Well, I do not see a reason not to use java.nio.MappedByteBuffer even if the files are bigger the Integer.MAX_VALUE.
Evidently you will not be allowed to define a single MappedByteBuffer for the whole file. But you could have serveral MappedByteBuffers accessing different regions of the file.
The definition of position and size in FileChannenel.map are of type long, which implies you can provide values over Integer.MAX_VALUE, the only thing you have to take care of is that the size of your buffer will not be bigger than Integer.MAX_VALUE.
Therefore, you could define several maps like this:
buffer = fileChannel.map(FileChannel.MapMode.READ_WRITE,0,2147483647L);
buffer = fileChannel.map(FileChannel.MapMode.READ_WRITE,2147483647L, Integer.MAX_VALUE);
buffer = fileChannel.map(FileChannel.MapMode.READ_WRITE, 4294967294L, Integer.MAX_VALUE);
In summary, the size cannot be bigger than Integer.MAX_VALUE, but the start position can be anywhere in your file.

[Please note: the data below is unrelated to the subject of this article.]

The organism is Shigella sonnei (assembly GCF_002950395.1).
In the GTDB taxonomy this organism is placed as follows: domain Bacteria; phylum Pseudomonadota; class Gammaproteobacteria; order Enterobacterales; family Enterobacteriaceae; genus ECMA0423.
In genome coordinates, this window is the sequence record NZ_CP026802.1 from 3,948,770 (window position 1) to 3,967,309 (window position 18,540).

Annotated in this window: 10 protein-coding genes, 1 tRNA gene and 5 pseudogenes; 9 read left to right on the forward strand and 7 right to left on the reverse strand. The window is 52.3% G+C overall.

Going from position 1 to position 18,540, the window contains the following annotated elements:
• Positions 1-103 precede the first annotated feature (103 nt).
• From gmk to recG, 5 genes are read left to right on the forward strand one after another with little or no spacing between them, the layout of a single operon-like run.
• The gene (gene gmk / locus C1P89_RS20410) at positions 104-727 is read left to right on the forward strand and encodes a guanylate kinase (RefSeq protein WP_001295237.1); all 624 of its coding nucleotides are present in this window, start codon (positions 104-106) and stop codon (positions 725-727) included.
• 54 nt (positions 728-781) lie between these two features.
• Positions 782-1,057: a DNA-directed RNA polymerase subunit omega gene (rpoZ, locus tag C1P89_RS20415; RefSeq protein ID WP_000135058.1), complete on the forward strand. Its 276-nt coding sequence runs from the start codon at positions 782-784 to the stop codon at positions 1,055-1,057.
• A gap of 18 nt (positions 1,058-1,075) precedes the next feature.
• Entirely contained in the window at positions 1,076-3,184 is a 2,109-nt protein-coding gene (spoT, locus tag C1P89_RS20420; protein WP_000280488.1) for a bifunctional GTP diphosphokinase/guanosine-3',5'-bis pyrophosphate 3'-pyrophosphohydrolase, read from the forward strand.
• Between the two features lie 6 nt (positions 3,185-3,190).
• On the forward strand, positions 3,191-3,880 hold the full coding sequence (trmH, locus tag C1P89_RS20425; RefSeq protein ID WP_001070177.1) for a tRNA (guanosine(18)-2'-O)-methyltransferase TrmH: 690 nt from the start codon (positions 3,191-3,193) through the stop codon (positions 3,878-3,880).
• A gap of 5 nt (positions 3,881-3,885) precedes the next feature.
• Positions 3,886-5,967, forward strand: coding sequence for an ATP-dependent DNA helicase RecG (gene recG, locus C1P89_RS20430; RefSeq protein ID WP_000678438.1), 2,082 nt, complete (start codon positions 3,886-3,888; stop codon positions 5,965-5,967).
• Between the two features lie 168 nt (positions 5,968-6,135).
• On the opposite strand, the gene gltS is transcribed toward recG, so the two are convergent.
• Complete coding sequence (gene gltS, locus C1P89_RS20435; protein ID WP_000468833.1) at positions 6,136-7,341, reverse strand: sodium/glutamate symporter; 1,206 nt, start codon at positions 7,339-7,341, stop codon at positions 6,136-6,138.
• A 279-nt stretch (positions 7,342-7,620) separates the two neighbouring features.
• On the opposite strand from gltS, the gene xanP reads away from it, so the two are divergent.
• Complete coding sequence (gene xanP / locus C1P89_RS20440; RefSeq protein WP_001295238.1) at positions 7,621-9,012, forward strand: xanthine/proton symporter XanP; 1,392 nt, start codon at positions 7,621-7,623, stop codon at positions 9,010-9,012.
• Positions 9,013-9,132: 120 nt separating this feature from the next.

In the Book Java NIO, the author Ron Hitchens states:
Accessing a file through the
memory-mapping mechanism can be far
more efficient than reading or writing
data by conventional means, even when
using channels. No explicit system
calls need to be made, which can be
time-consuming. More importantly, the
virtual memory system of the operating
system automatically caches memory
pages. These pages will be cached
using system memory andwill not
consume space from the JVM's memory
Once a memory page has been made valid
(brought in from disk), it can be
accessed again at full hardware speed
without the need to make another
system call to get the data. Large,
structured files that contain indexes
or other sections that are referenced
or updated frequently can benefit
tremendously from memory mapping. When
combined with file locking to protect
critical sections and control
transactional atomicity, you begin to
see how memory mapped buffers can be
put to good use.
I really doubt that you will find a third-party API doing something better than that. Perhaps you may find an API written on top of this architecture to simplify the work.
Don't you think that this approach ought to work for you?